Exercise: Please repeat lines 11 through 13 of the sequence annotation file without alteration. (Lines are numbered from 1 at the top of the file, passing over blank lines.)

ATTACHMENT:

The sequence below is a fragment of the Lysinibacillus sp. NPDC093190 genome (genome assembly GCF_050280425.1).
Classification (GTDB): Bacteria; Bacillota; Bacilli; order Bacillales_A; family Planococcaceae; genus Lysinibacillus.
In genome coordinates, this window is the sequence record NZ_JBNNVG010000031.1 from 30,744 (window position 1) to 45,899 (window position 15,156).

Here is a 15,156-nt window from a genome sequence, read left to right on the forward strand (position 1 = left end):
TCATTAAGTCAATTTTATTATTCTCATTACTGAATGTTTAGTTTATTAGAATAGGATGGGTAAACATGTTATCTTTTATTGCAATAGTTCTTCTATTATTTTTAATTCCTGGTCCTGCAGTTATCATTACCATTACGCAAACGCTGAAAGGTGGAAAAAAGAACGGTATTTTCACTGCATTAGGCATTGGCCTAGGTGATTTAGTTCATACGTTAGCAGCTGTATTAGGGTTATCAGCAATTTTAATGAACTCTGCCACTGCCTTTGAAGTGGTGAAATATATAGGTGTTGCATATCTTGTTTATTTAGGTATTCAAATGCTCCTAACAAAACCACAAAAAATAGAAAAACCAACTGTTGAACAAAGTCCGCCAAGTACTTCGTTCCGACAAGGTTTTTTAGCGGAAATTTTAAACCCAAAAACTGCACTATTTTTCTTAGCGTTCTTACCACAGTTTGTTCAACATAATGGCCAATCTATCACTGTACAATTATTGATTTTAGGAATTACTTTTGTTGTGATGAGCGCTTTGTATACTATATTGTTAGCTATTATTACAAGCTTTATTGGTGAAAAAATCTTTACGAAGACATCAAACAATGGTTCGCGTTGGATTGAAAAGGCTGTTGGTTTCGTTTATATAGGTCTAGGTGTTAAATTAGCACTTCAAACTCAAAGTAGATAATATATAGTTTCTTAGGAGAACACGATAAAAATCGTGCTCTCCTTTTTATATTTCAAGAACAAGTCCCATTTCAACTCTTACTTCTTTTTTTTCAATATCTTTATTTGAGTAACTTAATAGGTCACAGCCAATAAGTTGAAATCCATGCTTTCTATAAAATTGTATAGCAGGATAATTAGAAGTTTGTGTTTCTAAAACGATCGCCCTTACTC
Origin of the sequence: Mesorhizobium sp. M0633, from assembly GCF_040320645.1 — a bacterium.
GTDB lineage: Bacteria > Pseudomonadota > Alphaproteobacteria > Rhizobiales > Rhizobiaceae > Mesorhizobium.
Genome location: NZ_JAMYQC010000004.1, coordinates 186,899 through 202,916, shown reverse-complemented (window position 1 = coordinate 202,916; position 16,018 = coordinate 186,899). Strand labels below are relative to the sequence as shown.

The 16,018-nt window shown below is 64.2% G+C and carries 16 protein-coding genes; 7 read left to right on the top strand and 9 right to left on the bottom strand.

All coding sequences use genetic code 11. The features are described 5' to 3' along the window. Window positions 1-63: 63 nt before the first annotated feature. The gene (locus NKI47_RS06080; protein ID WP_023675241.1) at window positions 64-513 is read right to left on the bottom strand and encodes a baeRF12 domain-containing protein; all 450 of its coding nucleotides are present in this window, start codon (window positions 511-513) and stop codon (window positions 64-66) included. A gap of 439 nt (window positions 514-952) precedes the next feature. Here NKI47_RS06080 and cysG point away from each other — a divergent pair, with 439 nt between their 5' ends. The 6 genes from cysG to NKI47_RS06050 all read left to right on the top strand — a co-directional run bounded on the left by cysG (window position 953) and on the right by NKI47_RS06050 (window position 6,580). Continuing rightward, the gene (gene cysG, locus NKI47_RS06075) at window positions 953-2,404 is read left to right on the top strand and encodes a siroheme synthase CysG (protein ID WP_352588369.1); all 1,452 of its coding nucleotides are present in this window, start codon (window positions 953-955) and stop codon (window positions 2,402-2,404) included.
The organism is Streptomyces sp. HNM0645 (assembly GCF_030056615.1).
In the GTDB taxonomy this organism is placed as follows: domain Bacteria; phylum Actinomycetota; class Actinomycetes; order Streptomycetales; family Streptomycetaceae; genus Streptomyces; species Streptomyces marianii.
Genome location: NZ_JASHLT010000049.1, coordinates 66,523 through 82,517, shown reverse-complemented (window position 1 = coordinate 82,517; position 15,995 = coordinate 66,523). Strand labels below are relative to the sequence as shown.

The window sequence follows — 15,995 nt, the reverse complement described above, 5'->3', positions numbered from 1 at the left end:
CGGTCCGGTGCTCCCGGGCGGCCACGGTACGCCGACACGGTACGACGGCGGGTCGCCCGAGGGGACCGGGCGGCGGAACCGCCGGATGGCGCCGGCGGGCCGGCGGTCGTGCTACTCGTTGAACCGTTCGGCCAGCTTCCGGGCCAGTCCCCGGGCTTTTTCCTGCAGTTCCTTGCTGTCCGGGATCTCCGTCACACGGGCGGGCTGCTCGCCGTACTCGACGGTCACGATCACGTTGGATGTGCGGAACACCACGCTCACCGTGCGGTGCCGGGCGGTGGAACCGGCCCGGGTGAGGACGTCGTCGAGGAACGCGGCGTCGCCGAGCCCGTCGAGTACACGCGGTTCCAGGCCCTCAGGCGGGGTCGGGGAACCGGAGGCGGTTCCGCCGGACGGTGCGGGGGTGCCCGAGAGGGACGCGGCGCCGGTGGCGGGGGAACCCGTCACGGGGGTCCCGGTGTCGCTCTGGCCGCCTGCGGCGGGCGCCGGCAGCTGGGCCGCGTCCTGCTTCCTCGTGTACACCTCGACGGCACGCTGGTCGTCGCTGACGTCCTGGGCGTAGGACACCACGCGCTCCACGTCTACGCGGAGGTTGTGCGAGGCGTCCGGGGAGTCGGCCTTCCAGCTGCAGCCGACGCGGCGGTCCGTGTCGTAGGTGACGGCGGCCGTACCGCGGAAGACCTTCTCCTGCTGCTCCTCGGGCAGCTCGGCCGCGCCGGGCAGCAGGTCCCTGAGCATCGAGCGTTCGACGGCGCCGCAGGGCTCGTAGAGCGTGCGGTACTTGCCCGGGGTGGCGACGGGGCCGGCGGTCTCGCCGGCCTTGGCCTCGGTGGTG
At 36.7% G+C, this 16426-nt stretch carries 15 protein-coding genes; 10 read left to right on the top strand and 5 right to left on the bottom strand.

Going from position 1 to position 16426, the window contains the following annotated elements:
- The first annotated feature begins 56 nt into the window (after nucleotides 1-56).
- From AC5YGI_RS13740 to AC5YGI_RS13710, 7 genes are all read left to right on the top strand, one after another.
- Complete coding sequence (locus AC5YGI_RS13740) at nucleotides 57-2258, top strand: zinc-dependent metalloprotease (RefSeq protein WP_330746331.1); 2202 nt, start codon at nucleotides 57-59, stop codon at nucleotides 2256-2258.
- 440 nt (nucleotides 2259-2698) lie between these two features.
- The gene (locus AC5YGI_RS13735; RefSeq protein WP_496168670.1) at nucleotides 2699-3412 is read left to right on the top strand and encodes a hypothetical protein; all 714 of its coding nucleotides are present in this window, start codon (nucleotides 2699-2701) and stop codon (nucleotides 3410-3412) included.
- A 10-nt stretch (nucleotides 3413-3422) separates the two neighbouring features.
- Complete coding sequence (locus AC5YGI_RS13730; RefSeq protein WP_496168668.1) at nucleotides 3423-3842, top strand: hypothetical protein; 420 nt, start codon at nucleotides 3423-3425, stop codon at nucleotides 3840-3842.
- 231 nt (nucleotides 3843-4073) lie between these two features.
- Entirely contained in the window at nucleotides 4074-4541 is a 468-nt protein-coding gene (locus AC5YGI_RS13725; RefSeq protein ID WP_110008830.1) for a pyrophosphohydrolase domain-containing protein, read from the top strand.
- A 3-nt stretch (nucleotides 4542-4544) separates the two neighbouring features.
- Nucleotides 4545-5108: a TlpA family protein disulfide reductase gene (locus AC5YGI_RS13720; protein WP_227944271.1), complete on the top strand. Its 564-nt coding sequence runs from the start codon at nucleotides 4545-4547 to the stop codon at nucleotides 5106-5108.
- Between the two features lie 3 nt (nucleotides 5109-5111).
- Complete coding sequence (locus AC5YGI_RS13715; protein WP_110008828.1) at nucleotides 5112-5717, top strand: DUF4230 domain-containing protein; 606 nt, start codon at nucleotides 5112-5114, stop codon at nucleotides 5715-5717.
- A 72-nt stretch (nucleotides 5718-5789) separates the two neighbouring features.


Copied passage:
The organism is Streptomyces sp. HNM0645 (assembly GCF_030056615.1).
In the GTDB taxonomy this organism is placed as follows: domain Bacteria; phylum Actinomycetota; class Actinomycetes; order Streptomycetales; family Streptomycetaceae; genus Streptomyces; species Streptomyces marianii.
Genome location: NZ_JASHLT010000049.1, coordinates 66,523 through 82,517, shown reverse-complemented (window position 1 = coordinate 82,517; position 15,995 = coordinate 66,523). Strand labels below are relative to the sequence as shown.